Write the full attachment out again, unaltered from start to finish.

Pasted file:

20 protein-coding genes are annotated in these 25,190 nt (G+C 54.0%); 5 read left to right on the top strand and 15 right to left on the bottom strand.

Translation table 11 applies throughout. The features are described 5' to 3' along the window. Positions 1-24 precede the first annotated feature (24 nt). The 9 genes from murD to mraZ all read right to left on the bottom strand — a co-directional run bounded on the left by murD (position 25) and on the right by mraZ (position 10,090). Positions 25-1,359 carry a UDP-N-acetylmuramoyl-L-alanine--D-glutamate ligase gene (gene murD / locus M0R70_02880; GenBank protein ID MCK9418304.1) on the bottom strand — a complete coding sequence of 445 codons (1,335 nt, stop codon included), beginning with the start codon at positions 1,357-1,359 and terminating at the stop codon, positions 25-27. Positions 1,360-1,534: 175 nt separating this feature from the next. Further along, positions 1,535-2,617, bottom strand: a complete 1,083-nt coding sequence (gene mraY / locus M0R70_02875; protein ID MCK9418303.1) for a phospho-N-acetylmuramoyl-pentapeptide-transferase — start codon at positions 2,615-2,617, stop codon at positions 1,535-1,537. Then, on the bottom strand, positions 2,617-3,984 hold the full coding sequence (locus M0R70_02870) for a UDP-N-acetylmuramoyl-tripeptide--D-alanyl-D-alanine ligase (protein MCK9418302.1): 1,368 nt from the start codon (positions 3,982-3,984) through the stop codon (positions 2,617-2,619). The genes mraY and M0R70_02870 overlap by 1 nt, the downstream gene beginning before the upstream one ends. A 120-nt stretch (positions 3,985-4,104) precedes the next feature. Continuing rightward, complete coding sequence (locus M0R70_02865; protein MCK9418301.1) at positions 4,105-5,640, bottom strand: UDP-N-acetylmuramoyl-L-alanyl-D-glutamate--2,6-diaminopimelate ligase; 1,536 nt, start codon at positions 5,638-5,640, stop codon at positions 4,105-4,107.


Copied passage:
20 protein-coding genes are annotated in these 25,190 nt (G+C 54.0%); 5 read left to right on the top strand and 15 right to left on the bottom strand.

Translation table 11 applies throughout. The features are described 5' to 3' along the window. Positions 1-24 precede the first annotated feature (24 nt). The 9 genes from murD to mraZ all read right to left on the bottom strand — a co-directional run bounded on the left by murD (position 25) and on the right by mraZ (position 10,090). Positions 25-1,359 carry a UDP-N-acetylmuramoyl-L-alanine--D-glutamate ligase gene (gene murD / locus M0R70_02880; GenBank protein ID MCK9418304.1) on the bottom strand — a complete coding sequence of 445 codons (1,335 nt, stop codon included), beginning with the start codon at positions 1,357-1,359 and terminating at the stop codon, positions 25-27. Positions 1,360-1,534: 175 nt separating this feature from the next. Further along, positions 1,535-2,617, bottom strand: a complete 1,083-nt coding sequence (gene mraY / locus M0R70_02875; protein ID MCK9418303.1) for a phospho-N-acetylmuramoyl-pentapeptide-transferase — start codon at positions 2,615-2,617, stop codon at positions 1,535-1,537. Then, on the bottom strand, positions 2,617-3,984 hold the full coding sequence (locus M0R70_02870) for a UDP-N-acetylmuramoyl-tripeptide--D-alanyl-D-alanine ligase (protein MCK9418302.1): 1,368 nt from the start codon (positions 3,982-3,984) through the stop codon (positions 2,617-2,619). The genes mraY and M0R70_02870 overlap by 1 nt, the downstream gene beginning before the upstream one ends. A 120-nt stretch (positions 3,985-4,104) precedes the next feature. Continuing rightward, complete coding sequence (locus M0R70_02865; protein MCK9418301.1) at positions 4,105-5,640, bottom strand: UDP-N-acetylmuramoyl-L-alanyl-D-glutamate--2,6-diaminopimelate ligase; 1,536 nt, start codon at positions 5,638-5,640, stop codon at positions 4,105-4,107.